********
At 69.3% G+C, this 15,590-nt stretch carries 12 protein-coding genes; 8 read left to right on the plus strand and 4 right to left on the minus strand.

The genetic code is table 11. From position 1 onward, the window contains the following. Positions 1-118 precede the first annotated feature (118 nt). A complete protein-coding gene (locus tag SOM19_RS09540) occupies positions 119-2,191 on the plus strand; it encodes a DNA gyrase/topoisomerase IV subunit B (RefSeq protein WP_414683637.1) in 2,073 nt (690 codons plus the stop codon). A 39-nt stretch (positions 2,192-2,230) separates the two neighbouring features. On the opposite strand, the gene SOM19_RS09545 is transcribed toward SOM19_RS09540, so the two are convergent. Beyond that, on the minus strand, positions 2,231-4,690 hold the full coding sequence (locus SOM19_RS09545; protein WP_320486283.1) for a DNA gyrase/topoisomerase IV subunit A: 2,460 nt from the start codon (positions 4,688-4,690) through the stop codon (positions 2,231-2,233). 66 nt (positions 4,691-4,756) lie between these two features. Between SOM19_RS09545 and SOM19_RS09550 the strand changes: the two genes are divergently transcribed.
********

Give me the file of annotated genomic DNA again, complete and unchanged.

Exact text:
At 69.3% G+C, this 15,590-nt stretch carries 12 protein-coding genes; 8 read left to right on the plus strand and 4 right to left on the minus strand.

The genetic code is table 11. From position 1 onward, the window contains the following. Positions 1-118 precede the first annotated feature (118 nt). A complete protein-coding gene (locus tag SOM19_RS09540) occupies positions 119-2,191 on the plus strand; it encodes a DNA gyrase/topoisomerase IV subunit B (RefSeq protein WP_414683637.1) in 2,073 nt (690 codons plus the stop codon). A 39-nt stretch (positions 2,192-2,230) separates the two neighbouring features. On the opposite strand, the gene SOM19_RS09545 is transcribed toward SOM19_RS09540, so the two are convergent. Beyond that, on the minus strand, positions 2,231-4,690 hold the full coding sequence (locus SOM19_RS09545; protein WP_320486283.1) for a DNA gyrase/topoisomerase IV subunit A: 2,460 nt from the start codon (positions 4,688-4,690) through the stop codon (positions 2,231-2,233). 66 nt (positions 4,691-4,756) lie between these two features. Between SOM19_RS09545 and SOM19_RS09550 the strand changes: the two genes are divergently transcribed.